vneufeldt at M-W.COM
Wed Jun 16 13:27:02 UTC 1999
I just discovered that this sense of 'bodywork' was added for the 1996
copyright update of Merriam-Webster's Collegiate Dict., 10th Edition. I
have not checked our citation files, but it must have been in use for at
least a few years before that date.
Victoria Neufeldt, Merriam-Webster, Inc.
47 Federal Street, P.O. Box 281
Springfield, MA 01102
Tel. (413) 734-3134 ext 124
Fax (413) 827-7262
> -----Original Message-----
> From: American Dialect Society [mailto:ADS-L at LISTSERV.UGA.EDU]On Behalf
> Of James E. Clapp
> Sent: Wednesday, June 16, 1999 3:16 AM
> To: ADS-L at LISTSERV.UGA.EDU
> Subject: Re: Bodywork
> Bapopik at AOL.COM wrote:
> > Is it "bodywork" anywhere else? When did "bodywork" come into vogue?
> I concur with Andrea Vine that "bodywork" has been around a long time as
> a term New Agey term for massage (of any nonsexual type).
> I await Barry's definitive report on when, why, and by whom the term was
> coined; but I speculate that it caught on for various reasons including
> (1) it provides a neat parallel to the noncorporeal "work" of therapy and
> the like (working through your anger at your parents, working out your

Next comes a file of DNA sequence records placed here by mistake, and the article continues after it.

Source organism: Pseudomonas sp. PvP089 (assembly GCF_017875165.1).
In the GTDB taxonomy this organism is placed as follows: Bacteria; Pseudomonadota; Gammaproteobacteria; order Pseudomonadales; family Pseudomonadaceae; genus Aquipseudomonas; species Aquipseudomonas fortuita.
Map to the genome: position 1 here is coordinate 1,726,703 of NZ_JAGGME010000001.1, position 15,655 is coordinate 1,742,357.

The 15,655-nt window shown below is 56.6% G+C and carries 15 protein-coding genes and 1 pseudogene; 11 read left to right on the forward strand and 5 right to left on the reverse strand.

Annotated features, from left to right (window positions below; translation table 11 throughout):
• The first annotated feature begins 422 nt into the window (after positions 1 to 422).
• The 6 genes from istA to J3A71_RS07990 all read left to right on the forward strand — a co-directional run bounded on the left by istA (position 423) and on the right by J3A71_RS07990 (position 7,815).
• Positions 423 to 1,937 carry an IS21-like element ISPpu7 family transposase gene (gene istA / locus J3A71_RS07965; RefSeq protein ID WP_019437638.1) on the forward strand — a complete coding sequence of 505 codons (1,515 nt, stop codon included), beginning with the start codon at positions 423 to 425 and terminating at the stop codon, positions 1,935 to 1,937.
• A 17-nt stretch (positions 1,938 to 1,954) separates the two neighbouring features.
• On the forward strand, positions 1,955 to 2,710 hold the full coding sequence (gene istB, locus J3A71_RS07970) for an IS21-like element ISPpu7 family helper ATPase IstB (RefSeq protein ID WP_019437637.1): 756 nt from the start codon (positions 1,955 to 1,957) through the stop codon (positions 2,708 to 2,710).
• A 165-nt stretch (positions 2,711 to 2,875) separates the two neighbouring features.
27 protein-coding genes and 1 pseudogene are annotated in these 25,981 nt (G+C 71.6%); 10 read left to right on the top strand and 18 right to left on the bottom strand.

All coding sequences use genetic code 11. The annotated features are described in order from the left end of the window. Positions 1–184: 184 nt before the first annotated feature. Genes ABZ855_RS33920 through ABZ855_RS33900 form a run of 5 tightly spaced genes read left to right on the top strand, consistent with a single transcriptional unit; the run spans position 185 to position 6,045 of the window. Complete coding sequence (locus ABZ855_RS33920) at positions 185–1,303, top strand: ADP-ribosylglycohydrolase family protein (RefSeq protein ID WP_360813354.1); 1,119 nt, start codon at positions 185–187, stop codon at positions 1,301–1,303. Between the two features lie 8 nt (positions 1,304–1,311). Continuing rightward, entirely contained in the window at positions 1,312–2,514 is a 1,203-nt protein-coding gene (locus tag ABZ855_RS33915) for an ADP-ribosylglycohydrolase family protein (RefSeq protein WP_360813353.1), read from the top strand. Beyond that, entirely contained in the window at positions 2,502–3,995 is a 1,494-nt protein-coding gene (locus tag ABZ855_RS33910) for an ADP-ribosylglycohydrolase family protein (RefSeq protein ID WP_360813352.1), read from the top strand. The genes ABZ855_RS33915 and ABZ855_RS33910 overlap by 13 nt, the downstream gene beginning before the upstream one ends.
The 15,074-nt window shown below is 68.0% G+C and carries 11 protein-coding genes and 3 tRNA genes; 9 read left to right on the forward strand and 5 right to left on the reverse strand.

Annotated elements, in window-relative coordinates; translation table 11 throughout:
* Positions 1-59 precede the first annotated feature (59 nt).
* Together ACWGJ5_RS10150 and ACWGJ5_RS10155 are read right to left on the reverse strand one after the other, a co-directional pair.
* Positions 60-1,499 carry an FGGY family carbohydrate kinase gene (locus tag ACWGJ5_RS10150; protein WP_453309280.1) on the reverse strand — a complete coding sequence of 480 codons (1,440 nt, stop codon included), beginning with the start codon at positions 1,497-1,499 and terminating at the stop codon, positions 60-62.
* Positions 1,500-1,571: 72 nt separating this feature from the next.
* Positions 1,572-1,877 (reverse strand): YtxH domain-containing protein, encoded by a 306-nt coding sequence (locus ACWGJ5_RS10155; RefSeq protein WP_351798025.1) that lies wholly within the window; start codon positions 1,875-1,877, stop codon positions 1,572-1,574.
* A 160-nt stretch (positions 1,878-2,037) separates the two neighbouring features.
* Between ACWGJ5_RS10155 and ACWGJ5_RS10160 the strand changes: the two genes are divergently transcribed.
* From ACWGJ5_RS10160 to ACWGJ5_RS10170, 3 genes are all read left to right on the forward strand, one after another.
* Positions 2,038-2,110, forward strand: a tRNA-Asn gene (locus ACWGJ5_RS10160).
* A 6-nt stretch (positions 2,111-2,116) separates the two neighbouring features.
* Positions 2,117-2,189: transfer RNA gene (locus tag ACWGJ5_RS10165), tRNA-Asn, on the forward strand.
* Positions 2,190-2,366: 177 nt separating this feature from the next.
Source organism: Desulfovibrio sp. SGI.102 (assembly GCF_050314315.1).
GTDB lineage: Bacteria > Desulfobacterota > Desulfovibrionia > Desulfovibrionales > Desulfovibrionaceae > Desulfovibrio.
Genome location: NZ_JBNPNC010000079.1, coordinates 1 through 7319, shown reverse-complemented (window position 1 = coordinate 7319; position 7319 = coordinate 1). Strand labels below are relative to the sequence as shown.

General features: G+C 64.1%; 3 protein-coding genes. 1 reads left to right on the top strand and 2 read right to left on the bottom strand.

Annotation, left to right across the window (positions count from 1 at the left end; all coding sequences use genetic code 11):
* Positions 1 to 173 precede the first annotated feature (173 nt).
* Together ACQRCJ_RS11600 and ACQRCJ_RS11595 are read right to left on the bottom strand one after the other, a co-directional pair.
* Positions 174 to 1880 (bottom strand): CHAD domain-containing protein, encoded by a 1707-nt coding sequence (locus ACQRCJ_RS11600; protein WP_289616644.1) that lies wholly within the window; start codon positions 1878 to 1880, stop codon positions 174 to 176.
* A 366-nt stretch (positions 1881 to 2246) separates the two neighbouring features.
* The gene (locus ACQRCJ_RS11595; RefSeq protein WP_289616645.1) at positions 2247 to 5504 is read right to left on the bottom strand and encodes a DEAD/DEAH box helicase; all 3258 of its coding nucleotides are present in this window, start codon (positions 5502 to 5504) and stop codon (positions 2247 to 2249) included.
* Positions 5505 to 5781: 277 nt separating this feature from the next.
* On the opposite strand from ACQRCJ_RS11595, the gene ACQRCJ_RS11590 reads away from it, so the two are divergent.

> ambivalence about bisexuality, working on reaching a better space), (2)
> at the same time, it ties in nicely with healthy physical "work" (working
> out with Jane Fonda, working on your abs and thighs), (3) it fits with
> the trend of jamming words together in form streamlined names like
> Citibank and Banccorp and Buycomp and webnetworking, (4) it avoided the
> ambiguity of "massage," which had become a standard euphemism for
> prostitution and risked evoking snickers even when the word was clearly
> not being used in reference to sexual services.
> No doubt the trendinesss of the term "bodywork" has now commended it to
> those who used to offer sexual "massage"--the latter term having begun to
> sound stodgy and (ironically) too much like something you'd get from a
> very stern Swede.
> Now we'll have to see if the assorted (nonsexual) massage therapists come
> up with yet another term to distinguish themselves from the prostitutes,
> or whether they stick with "bodywork" on the ground that it still sounds
> pretty trendy and they'll never be able to monopolize any term for what
> they do anyway. (Complicating the picture is what I understand to be
> some controversy within the field as to whether "legitimate" massage
> must, or even can, necessarily be free from erotic content--though I
> think the way they treat you in some schools of massage you'd have to be
> pretty masochistic to find it erotic.)
> James E. Clapp
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